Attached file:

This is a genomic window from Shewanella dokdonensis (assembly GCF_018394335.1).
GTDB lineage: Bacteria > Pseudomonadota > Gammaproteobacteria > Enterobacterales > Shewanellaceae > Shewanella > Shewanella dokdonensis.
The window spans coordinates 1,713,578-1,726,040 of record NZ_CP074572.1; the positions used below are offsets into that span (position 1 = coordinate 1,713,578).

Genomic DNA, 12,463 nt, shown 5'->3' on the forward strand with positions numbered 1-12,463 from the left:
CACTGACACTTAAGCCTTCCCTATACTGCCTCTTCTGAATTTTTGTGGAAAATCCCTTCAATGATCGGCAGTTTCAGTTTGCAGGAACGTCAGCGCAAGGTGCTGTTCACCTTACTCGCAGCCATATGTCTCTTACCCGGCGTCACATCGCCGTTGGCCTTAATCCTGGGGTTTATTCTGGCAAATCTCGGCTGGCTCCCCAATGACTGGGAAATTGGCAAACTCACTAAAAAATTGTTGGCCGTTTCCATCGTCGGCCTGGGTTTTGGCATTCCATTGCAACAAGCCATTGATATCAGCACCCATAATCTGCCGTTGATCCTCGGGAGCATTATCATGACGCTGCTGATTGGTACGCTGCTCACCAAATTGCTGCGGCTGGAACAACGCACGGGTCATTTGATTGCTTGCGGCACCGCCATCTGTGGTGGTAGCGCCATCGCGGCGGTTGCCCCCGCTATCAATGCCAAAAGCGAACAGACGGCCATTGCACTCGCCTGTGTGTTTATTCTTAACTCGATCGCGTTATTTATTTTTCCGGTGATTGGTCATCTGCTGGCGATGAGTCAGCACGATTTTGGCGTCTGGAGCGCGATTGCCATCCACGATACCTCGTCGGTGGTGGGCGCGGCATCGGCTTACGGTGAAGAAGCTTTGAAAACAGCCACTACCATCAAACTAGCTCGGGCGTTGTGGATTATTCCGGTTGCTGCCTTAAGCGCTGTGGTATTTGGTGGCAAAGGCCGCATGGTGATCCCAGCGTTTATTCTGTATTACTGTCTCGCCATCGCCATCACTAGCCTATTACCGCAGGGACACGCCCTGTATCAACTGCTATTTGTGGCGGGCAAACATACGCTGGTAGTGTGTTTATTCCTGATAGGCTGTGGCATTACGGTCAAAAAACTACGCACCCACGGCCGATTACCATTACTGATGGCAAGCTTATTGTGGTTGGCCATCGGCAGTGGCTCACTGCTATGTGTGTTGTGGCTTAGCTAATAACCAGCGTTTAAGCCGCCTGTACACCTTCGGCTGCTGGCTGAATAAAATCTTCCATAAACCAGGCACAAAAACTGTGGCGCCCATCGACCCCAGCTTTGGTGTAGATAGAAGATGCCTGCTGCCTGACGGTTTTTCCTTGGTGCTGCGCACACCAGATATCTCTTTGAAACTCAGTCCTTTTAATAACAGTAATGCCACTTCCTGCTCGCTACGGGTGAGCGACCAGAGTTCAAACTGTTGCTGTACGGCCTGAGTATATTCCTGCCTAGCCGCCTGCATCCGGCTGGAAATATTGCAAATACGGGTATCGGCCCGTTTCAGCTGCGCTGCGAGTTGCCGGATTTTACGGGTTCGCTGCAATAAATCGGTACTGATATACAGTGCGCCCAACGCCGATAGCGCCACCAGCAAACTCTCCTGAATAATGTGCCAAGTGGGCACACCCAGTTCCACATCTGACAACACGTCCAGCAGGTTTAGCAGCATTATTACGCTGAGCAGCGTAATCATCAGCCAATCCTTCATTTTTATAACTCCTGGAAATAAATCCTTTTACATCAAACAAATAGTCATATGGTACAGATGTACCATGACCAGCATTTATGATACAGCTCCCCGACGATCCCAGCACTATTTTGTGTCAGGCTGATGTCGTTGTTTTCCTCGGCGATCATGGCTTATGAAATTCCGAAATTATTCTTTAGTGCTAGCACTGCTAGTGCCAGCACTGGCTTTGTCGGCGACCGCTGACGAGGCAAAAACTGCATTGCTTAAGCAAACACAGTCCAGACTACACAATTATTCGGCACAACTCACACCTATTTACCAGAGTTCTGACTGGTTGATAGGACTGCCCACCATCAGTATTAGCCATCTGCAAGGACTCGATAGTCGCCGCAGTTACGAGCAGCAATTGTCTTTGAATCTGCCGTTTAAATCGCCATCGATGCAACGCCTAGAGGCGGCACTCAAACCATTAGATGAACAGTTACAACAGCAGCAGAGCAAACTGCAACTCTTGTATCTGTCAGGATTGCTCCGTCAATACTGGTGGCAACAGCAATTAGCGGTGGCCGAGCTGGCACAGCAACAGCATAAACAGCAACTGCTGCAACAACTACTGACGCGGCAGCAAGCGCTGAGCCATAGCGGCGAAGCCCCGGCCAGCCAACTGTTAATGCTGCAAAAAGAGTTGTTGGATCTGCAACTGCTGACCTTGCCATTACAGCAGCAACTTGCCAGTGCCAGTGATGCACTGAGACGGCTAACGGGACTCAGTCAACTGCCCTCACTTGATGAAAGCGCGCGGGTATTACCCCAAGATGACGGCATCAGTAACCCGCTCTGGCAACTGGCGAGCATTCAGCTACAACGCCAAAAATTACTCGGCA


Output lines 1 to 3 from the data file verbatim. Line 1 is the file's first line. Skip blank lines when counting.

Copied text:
This is a genomic window from Shewanella dokdonensis (assembly GCF_018394335.1).
GTDB lineage: Bacteria > Pseudomonadota > Gammaproteobacteria > Enterobacterales > Shewanellaceae > Shewanella > Shewanella dokdonensis.
The window spans coordinates 1,713,578-1,726,040 of record NZ_CP074572.1; the positions used below are offsets into that span (position 1 = coordinate 1,713,578).